The Frontstretch: Matt McLaughlin Mouths Off: A Trojan Horse? by Matt McLaughlin -- Thursday November 5, 2009

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Matt McLaughlin Mouths Off: A Trojan Horse?

Matt McLaughlin · Thursday November 5, 2009

 

NASCAR officials are like brown recluse spiders in the basement. You can normally live with them… but you need to keep a wary eye on them. Those folks down on Speedway Boulevard in Daytona seem constantly up to some sort of mischief that starts out as innocent trial balloon, but rapidly inflates to their “Next Worst Idea Ever.” Over the last few years, NASCAR has rapidly built themselves a flock of zeppelins that could be called “The Next Worst Idea Ever Flotilla.” Oh, they won’t admit it. If the Chase were the Hindenburg, NASCAR would still be trying to sell tickets to board it while it burnt.

Oh, the lack of humanity.

In the meantime, NASCAR’s Truck Series sort of floats out there in the ether like your next door neighbor’s dog. It’s an affable enough beast, but you haven’t paid much attention to it since it was a puppy unless you caught it crapping on your lawn. The Detroit Big Three have pretty much written off the Truck Series, leaving Toyota to dominate, and I’ve lost interest in the series as a result.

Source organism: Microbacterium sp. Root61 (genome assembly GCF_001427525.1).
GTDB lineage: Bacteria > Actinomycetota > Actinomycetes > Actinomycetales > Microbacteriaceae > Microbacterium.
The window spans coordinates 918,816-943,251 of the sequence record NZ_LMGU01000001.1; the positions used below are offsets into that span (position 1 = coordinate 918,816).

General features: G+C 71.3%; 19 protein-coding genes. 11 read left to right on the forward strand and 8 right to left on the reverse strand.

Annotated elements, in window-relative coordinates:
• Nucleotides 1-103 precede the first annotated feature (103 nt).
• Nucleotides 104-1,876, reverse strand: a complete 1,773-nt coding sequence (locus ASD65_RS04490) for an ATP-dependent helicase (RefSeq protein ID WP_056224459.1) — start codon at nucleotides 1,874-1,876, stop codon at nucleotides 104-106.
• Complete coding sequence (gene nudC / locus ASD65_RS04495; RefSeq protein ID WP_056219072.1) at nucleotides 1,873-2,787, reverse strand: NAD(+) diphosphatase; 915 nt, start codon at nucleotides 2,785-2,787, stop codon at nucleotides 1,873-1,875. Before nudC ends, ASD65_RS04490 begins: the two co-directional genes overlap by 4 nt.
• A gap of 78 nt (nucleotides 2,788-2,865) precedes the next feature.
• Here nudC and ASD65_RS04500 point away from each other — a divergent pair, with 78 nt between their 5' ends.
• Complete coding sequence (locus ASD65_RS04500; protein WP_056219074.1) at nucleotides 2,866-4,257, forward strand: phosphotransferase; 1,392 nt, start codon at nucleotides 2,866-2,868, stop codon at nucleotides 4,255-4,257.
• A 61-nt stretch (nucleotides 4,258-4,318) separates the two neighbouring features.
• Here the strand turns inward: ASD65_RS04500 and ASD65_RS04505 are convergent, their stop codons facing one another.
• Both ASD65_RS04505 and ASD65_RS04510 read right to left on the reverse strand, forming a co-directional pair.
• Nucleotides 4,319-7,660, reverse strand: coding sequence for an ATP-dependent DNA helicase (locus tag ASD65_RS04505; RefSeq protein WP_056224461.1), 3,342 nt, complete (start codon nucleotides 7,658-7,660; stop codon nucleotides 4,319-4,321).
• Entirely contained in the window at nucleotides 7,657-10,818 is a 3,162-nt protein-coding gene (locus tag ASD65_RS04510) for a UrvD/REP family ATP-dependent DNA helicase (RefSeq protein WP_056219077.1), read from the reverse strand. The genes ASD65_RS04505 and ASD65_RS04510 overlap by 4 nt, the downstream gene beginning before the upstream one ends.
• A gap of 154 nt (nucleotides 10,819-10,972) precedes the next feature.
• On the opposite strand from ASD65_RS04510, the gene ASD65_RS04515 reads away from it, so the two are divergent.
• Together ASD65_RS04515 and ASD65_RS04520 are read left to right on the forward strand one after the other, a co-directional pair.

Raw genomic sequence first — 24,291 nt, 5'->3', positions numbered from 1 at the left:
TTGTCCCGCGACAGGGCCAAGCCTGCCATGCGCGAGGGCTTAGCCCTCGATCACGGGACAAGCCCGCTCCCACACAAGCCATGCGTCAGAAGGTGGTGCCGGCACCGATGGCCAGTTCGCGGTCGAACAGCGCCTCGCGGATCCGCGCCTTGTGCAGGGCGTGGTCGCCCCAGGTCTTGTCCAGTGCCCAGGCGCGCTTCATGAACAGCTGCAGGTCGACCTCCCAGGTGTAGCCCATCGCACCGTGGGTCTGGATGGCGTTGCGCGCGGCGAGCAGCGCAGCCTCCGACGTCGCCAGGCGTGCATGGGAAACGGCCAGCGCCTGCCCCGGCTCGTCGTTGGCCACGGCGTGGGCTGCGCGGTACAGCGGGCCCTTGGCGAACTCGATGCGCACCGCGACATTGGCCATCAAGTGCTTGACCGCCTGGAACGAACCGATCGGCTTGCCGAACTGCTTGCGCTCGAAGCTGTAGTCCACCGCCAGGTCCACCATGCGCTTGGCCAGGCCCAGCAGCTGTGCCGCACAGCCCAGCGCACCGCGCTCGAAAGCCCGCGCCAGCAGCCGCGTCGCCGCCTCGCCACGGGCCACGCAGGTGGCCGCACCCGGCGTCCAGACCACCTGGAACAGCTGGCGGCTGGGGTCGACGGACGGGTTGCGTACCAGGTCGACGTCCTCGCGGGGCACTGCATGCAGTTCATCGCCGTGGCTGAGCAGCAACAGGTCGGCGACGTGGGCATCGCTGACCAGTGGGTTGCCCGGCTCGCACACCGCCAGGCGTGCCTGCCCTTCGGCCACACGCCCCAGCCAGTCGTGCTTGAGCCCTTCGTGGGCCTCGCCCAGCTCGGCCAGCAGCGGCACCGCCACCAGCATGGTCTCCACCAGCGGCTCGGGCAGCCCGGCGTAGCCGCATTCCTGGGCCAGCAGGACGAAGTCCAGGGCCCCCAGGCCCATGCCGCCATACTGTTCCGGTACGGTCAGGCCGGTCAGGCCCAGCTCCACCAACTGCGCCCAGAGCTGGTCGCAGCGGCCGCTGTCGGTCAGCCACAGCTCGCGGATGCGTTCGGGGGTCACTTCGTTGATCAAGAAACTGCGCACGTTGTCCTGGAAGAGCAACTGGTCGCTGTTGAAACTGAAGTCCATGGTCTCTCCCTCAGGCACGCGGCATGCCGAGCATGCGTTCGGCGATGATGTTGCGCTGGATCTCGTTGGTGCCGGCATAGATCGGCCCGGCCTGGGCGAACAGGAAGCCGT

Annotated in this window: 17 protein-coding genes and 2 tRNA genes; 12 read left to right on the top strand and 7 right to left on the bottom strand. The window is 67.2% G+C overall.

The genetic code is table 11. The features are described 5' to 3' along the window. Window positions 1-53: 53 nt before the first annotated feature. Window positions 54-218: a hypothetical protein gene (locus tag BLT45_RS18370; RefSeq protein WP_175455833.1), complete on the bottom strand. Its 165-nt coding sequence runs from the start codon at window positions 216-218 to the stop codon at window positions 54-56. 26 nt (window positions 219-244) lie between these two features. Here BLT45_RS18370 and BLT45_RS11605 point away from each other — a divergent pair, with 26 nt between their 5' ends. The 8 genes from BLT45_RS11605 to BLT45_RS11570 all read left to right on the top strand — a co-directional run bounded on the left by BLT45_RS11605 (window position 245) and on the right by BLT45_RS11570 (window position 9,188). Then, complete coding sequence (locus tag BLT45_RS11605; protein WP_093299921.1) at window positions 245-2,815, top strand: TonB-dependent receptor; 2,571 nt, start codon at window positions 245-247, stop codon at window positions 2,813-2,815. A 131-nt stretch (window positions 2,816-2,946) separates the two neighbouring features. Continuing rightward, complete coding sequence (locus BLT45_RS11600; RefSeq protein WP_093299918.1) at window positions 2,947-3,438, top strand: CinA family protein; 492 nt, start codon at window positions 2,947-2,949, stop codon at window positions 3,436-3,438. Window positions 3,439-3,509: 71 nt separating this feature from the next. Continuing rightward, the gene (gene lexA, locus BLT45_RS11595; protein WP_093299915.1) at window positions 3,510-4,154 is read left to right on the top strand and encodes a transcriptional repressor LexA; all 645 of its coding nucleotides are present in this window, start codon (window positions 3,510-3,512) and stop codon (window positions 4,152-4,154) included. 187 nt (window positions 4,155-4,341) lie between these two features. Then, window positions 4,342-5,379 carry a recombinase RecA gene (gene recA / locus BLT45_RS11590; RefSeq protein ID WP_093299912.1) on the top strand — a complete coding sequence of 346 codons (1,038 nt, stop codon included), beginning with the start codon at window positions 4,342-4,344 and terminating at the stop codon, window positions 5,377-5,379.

Now, I dig pickup trucks. My lifestyle demands I own one. I think it’s been about thirty years since I haven’t had a pickup parked in the driveway. Almost all were Fords in the appropriate shade of Henry Ford black (well, one was yellow, but the less said about that the better.) They’ve ranged from Rangers to F-350s, and even in the ones that had air conditioning it never worked. The whole rest of the trucks did. Hard. The key to truck ownership is you keep what you got until it takes more work to keep it going then it does for you. Currently, I’ve got a GMC I got cheap that’s flirting with 200,000 miles. It’s a good truck, one that hauled home both this season’s wood pellets and the new dirt bike. The A/C works… I just never use it.